Travis Black, StrongPorts community planner at the US Department of Transport’s (DoT) Maritime Administration admitted that his department had limited resources and was looking to bring in the private sector to establish partnerships. However, one of the funding programmes it does have that benefits ports to the tune of an annual $60m is the Advanced Transportation and Congestion Management Technologies Deployment (ATCMTD) Program. This is available specifically for port authorities to improve throughput and in June the DoT completed the second round of funding proposals, which it is now evaluating.
Black also talked about the DoT’s federal Intelligent Transportation Systems (ITS) programme, which focuses on vehicle-to-vehicle and vehicle-to-infrastructure communications through the application of advanced wireless technologies to change surface transport systems for the better and make the application of new technology safe for the public.
“In the movement of vehicles, one of the things we are really interested in is connected vehicles,” said Black. “There are so many opportunities out there that we are trying to take and base an assessment on,” he said. “We are looking at where the technologies are right now and how to expand the utilisation in different ports, and make it easier to implement it in places where it is not happening.”
Black explained that through the ITS Joint Project Office, the DoT was aiming to establish a baseline to guide its research in the port maritime area.
“We have currently identified truck staging as a need and we will be doing pilots over the next few years to test the application in the ports,” he said. “We are also working with the American Association of Port Authorities (AAPA) to develop a module and toolkit that will explain ITS and help with its implementation.”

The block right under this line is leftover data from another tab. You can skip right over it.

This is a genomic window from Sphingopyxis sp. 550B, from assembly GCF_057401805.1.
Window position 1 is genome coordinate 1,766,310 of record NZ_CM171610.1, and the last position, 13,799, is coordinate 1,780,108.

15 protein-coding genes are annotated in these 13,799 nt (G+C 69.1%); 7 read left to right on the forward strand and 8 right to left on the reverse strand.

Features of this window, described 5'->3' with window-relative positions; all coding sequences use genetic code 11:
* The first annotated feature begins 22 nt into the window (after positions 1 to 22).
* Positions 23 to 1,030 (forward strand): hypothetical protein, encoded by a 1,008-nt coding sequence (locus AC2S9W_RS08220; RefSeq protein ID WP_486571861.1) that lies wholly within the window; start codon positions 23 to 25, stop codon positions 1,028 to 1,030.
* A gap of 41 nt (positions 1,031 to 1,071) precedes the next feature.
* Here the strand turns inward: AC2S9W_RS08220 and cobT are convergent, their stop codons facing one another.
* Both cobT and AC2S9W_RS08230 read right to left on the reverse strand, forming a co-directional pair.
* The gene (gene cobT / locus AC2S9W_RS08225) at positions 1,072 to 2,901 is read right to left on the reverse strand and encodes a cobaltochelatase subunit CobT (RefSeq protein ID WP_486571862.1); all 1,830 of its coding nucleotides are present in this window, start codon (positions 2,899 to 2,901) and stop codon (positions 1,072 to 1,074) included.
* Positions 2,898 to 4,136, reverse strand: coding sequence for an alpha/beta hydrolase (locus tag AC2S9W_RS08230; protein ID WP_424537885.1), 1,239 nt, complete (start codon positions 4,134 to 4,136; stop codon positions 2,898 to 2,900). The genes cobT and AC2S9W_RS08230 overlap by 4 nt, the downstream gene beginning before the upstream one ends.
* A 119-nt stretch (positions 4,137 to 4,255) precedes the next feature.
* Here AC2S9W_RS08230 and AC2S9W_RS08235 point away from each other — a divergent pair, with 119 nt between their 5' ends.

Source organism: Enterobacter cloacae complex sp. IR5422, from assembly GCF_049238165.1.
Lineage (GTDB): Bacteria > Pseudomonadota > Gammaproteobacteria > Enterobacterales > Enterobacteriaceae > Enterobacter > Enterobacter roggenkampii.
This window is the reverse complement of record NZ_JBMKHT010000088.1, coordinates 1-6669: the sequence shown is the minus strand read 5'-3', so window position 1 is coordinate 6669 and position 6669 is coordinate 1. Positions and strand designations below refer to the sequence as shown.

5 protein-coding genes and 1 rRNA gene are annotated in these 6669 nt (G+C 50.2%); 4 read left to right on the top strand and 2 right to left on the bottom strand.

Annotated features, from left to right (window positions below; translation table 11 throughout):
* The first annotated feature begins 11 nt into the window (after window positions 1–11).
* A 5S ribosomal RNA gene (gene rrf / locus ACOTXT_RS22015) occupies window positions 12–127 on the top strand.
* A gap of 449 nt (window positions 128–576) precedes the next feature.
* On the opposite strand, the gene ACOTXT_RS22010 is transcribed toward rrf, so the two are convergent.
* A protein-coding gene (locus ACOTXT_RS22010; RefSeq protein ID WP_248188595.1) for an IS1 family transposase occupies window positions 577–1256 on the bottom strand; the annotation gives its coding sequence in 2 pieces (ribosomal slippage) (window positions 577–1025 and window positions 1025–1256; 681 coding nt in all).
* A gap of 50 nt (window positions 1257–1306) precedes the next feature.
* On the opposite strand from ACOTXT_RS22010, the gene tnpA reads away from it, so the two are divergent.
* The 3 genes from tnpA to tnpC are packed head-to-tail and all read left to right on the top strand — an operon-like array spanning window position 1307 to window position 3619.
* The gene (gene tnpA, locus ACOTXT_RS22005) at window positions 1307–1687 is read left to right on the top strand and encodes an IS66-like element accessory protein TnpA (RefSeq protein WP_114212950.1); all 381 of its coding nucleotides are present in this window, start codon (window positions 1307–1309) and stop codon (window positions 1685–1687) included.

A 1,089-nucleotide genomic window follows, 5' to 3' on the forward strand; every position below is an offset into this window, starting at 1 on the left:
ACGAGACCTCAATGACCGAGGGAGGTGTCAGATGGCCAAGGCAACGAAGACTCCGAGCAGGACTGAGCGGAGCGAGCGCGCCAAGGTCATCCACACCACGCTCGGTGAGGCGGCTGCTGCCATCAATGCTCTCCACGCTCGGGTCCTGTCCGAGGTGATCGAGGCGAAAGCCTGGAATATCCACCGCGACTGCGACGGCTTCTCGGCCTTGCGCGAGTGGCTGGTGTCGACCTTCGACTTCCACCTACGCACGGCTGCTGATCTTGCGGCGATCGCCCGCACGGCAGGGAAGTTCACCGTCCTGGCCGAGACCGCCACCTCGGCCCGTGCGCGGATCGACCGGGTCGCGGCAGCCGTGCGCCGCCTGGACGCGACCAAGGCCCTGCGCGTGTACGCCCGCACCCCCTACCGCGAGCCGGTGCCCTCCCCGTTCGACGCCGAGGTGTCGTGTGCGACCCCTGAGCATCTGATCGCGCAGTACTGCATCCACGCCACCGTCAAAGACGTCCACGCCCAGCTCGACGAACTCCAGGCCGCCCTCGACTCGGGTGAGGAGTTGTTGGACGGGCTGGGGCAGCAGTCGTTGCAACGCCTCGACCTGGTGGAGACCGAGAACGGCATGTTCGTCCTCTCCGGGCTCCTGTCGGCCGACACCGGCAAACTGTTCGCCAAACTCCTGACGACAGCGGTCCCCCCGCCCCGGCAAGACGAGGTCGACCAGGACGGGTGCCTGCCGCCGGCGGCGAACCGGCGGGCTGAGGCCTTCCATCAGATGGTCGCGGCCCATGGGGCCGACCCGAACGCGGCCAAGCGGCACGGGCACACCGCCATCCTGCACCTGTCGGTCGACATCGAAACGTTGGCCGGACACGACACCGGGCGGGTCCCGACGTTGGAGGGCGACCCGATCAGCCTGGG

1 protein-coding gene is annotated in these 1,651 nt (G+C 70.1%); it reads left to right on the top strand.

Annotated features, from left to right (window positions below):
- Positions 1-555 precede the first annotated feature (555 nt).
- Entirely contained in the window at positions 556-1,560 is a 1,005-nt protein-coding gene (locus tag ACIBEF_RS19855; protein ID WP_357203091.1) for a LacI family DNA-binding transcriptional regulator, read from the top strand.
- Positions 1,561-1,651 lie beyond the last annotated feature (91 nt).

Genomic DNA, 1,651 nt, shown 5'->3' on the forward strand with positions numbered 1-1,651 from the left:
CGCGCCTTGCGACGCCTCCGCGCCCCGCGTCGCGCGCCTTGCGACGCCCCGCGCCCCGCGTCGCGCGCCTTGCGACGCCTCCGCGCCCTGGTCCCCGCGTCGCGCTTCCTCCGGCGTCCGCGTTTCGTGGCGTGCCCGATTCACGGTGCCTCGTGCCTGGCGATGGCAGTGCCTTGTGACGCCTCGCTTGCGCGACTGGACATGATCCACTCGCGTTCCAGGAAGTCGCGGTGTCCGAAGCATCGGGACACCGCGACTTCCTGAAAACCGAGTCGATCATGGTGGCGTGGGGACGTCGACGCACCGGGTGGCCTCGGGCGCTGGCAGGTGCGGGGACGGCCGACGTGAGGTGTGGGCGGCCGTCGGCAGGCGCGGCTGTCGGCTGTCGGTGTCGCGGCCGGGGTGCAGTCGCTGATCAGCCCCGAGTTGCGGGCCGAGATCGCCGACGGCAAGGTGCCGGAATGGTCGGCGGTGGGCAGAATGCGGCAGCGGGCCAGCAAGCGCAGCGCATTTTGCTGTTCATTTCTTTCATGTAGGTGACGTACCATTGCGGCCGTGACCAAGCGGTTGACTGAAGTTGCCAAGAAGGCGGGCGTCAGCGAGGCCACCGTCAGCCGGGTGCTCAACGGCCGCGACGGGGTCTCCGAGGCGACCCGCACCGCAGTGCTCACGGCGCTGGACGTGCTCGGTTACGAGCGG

Carmakers, too, are assessing the future, and looking ahead at connectivity and what new vehicle architectures mean for the movement of their goods across a changing network over the next five to 10 years.
“The connected car and the blockchain, where we are all speaking to each other, has tremendous potential to change completely what we do,” said VWoA’s Mark Boucher. “I would say that those of us that are out on the front of that technology and that connected relationship are going to be the ones that stick around.”
It is all about embracing change, according to Chuck Kendig, as major shifts in vehicle use and purchasing transform the finished vehicle industry.
“We will see increased frequency and amplitude of major shifts with the Amazon effect,” said Kendig. “Tesla has busted the franchised dealer network and, if that continues, how people buy cars or use them is going to change.”
Those shifts will affect how vehicles are supplied, as will the cost of the latest technology put into the car to connect it to a smarter infrastructure and a digital world, either by mandate or customer preference.
At the end of the day, rises in R&D expenditure and material and labour costs will increase pressure on pricing, said Kendig – and that means a squeeze on operating costs.
He encouraged logistics service providers to work hard on innovating in the current business model and looking for what the new one might look like.
“Bring innovation – and slap us around if we are not listening,” he said.
The Finished Vehicle Logistics Import Export Conference is part of the global Automotive Logistics series of conferences.
The next conference in the series is Automotive Logistics Global, the signature event in North America, on September 19th-21st in Detroit.